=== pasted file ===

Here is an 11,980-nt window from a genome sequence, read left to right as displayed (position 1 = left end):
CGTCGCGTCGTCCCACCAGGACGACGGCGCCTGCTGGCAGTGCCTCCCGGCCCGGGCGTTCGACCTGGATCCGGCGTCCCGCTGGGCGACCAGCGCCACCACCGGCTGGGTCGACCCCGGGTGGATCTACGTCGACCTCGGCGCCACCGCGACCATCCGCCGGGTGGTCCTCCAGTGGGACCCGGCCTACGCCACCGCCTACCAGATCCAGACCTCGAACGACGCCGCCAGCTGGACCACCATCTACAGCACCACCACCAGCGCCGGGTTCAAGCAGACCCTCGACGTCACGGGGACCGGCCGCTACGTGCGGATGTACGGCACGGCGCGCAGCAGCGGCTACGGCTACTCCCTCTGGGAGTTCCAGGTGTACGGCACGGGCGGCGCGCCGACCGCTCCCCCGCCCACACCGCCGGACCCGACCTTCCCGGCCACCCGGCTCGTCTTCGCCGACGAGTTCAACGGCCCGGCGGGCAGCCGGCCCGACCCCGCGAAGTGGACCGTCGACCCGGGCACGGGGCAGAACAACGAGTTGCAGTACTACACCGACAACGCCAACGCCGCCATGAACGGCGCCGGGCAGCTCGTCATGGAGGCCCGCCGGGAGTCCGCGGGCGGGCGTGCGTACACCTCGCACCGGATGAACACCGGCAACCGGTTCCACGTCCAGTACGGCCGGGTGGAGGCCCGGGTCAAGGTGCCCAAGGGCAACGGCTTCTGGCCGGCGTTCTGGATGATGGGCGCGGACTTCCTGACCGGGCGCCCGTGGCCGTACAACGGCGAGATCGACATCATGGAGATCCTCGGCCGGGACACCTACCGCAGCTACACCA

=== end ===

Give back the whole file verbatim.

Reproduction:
Here is an 11,980-nt window from a genome sequence, read left to right as displayed (position 1 = left end):
CGTCGCGTCGTCCCACCAGGACGACGGCGCCTGCTGGCAGTGCCTCCCGGCCCGGGCGTTCGACCTGGATCCGGCGTCCCGCTGGGCGACCAGCGCCACCACCGGCTGGGTCGACCCCGGGTGGATCTACGTCGACCTCGGCGCCACCGCGACCATCCGCCGGGTGGTCCTCCAGTGGGACCCGGCCTACGCCACCGCCTACCAGATCCAGACCTCGAACGACGCCGCCAGCTGGACCACCATCTACAGCACCACCACCAGCGCCGGGTTCAAGCAGACCCTCGACGTCACGGGGACCGGCCGCTACGTGCGGATGTACGGCACGGCGCGCAGCAGCGGCTACGGCTACTCCCTCTGGGAGTTCCAGGTGTACGGCACGGGCGGCGCGCCGACCGCTCCCCCGCCCACACCGCCGGACCCGACCTTCCCGGCCACCCGGCTCGTCTTCGCCGACGAGTTCAACGGCCCGGCGGGCAGCCGGCCCGACCCCGCGAAGTGGACCGTCGACCCGGGCACGGGGCAGAACAACGAGTTGCAGTACTACACCGACAACGCCAACGCCGCCATGAACGGCGCCGGGCAGCTCGTCATGGAGGCCCGCCGGGAGTCCGCGGGCGGGCGTGCGTACACCTCGCACCGGATGAACACCGGCAACCGGTTCCACGTCCAGTACGGCCGGGTGGAGGCCCGGGTCAAGGTGCCCAAGGGCAACGGCTTCTGGCCGGCGTTCTGGATGATGGGCGCGGACTTCCTGACCGGGCGCCCGTGGCCGTACAACGGCGAGATCGACATCATGGAGATCCTCGGCCGGGACACCTACCGCAGCTACACCA